When you’re handling your Alabama Small Claims debt collection lawsuit on your own, it’s critical that you start with filling out and filing your answer.
While I personally can’t tell you what to fill out in the answer form, I can tell you what you’ll see and explain each choice to you. And help you think through which is the right choice for you.
In addition, I can give you advice on what you should do after you’ve filled out your form.
It is vital you answer the collection lawsuit filed by Asset Acceptance, CACH, Cavalry, LVNV, Midland, Portfolio, Unifund, Velocity, etc. Otherwise the debt collector who sued you will get a default judgment.
Remember you have 14 days from when you are served to respond in Small Claims Court in Alabama.
First off, you’ll see four boxes marked “A,” “B,” “C,” and, “D.”
Box A basically says, “I have been sued in the wrong county.”
If that’s the situation for your case, then check this one and then add the correct information.
Box B says, “I agree with the plaintiff, and I owe everything they say I own.”
With this box, I’ll just ask you to think about it.
How would you know that you owe them?
Do you have proof they do? Remember, it is possible for people or companies to “claim” something that is not true. Even in writing.
If you know you owe the debt collector who sued you and you have no valid defense (statute of limitations, etc), then you can check this box.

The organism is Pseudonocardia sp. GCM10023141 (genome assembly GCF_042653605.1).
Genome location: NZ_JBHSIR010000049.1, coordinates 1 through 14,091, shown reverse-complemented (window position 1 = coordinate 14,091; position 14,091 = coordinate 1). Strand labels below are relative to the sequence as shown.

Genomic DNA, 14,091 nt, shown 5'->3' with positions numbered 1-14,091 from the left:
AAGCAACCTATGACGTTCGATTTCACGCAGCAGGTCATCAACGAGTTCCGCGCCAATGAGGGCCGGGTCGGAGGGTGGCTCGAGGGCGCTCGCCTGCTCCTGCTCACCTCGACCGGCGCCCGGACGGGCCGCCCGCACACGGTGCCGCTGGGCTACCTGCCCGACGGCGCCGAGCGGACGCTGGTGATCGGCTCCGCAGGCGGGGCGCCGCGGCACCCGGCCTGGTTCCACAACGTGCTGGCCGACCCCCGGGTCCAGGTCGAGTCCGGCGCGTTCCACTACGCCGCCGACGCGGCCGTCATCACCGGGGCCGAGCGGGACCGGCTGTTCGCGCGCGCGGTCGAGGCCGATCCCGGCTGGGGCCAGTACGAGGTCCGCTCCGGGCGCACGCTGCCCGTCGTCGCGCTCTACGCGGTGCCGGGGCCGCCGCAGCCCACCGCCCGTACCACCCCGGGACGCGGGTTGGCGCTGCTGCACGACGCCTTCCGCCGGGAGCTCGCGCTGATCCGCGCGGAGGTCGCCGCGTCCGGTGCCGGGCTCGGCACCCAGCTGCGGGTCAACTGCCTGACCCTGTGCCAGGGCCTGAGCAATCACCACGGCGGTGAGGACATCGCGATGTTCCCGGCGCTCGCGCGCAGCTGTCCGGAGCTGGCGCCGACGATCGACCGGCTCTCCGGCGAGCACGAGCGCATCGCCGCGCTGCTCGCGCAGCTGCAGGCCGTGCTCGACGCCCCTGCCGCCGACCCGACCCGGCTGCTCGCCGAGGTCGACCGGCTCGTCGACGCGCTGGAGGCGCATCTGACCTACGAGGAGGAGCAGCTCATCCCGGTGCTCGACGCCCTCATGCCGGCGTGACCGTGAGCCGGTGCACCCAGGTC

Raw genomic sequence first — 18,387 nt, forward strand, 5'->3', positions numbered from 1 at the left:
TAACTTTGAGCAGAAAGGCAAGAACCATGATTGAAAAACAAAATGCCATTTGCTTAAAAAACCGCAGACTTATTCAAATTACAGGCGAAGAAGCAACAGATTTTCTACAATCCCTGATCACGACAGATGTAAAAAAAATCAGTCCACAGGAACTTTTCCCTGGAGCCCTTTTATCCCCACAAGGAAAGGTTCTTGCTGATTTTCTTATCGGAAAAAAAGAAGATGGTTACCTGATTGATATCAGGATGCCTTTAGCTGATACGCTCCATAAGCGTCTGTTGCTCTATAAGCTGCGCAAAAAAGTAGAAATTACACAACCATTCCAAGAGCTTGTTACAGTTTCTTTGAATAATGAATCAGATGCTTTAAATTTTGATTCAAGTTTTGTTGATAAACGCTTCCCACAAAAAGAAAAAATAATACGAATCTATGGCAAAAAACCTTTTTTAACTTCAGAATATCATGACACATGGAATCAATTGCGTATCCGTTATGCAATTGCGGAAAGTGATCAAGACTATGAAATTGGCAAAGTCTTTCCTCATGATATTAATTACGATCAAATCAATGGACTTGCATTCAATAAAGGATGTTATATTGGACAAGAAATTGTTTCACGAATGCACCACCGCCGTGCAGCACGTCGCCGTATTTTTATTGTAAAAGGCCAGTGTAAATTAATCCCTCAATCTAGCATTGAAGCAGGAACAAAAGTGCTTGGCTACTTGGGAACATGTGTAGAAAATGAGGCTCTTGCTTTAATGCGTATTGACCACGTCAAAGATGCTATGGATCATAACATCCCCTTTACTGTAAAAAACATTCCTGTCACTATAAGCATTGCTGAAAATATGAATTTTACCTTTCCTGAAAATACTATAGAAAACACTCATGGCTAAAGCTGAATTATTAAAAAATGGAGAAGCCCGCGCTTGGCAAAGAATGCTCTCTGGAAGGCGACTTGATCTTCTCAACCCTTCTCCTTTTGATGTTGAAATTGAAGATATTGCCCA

But for everyone we talk to, they don’t know if the debt buyer really owns the debt so they skip this Box B.
Box C says, “I only owe some of what the plaintiff says I owe.”
Again, I would encourage you to think about this option before filling it out.
How do you know that you owe (even part of whatever they’re asking for) to LVNV or Midland or Portfolio Recovery, etc.?
However, if you know for sure that you only owe part of what you’re being sued for, then check this box.
Box D says, “I do not owe the plaintiff.”
It will then ask you to put a bit more detail – most folks put “I don’t owe Plaintiff and the Statute of limitation has expired.”
This is the box that most people check.
It basically says to the debt collector who sued you — “PROVE IT”. Considering you have likely never even heard of the debt collector, much less done business with the collector, this makes the most sense for a lot of Alabama consumers.
Once you’ve filled out your answer form, copy and scan it.
You should have the original, plus two copies.
One copy should go to the collection lawyer. Mail them a copy.
The original and the other copy should go with you to the courthouse.
After the court clerk stamps the original with the date, time, and a stamp that says it’s been filed, it will go into your case file.
The court clerk will be happy to stamp your copy with the “filed,” stamp.
Once you’ve got your filed copy, you should scan it.
Then email it to yourself.
This may seem unnecessary, but it can be incredibly helpful if the court accidentally files your answer in the wrong case file. You will want to have a hard copy as well as a copy in the cloud (Gmail, Dropbox, Google Drive, etc).
If you have any questions, you can reach us by phone at 1-205-879-2447.
We will be glad to walk you through your options and answer your questions about your lawsuit.
I look forward to chatting with you!
Have a great day.
PS — here is an article/video that discusses your 5 options when sued and here is one that gives you a detailed overview of being sued, filing your answer, and going to trial in Small Claims court in Alabama.